Here’s a Question for NoodleFood on demonstrations from Michael, sent to me a few weeks ago:
Last week in Los Angeles “immigration activists” staged a demonstration / riot that resulted in (retaliatory) force being used by the police.
I can make the argument that the demonstrators used force and violence to further their agenda because in the past they have achieved little traction with a rational discussion of their goals. Blocking streets, taking over parks and inevitably occupying adjacent private property was not “freedom of assembly”; freedom of assembly is renting a hall or meeting on private property with the consent of the owner. Freedom of assembly does not entail violating the rights of others in parks, streets, etc. like the MacArthur Park demonstration did.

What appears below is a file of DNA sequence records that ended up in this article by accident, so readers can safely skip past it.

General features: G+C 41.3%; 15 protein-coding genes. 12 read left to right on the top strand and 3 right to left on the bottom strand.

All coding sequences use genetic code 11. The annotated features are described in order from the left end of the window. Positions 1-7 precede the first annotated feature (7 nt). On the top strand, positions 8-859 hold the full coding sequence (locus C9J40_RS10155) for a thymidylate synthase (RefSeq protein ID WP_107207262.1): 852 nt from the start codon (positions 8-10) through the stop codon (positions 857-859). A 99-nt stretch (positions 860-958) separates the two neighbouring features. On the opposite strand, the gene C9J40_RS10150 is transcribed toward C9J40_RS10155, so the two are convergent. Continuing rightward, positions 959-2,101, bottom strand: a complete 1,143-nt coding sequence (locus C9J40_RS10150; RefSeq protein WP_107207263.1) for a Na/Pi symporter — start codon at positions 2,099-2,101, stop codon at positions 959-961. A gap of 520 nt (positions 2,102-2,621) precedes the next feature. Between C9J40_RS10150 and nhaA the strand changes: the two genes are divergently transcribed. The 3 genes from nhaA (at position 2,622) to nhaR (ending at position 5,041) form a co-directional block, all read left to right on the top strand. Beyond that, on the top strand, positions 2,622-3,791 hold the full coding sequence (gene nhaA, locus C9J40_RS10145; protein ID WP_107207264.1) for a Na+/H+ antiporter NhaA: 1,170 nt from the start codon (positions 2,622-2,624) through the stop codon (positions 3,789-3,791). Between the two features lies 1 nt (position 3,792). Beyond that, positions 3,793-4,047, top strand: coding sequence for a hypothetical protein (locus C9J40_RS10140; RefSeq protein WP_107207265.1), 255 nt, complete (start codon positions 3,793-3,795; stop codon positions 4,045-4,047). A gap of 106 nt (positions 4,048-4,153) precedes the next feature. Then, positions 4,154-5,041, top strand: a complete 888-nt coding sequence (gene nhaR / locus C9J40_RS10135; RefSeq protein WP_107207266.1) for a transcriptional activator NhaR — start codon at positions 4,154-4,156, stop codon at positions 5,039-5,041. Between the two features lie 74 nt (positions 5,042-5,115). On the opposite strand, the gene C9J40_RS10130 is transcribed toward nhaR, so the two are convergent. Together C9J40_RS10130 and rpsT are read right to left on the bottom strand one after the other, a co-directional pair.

Most (probably all) marches and demonstrations I have read about in the news in the past 20 years in the U.S. have been about issues the marchers have not been able to win in the debate of ideas. Immigration activists argue for all the wrong reasons and are therefore wrong.
But the civil rights marches of the 1960′s seem justified because the South was not a free society and people like MLK did win the war of rational ideas but that had no effect on the southern political establishment.
Was the violence of the 1960′s civil rights marches a negation of reason or a righteous demand for civil rights when reason was ignored? When are demonstrations morally justified under an Objectivist morality?
I’ve got a few thoughts on this matter, but I think I’ll just open the floor for comments.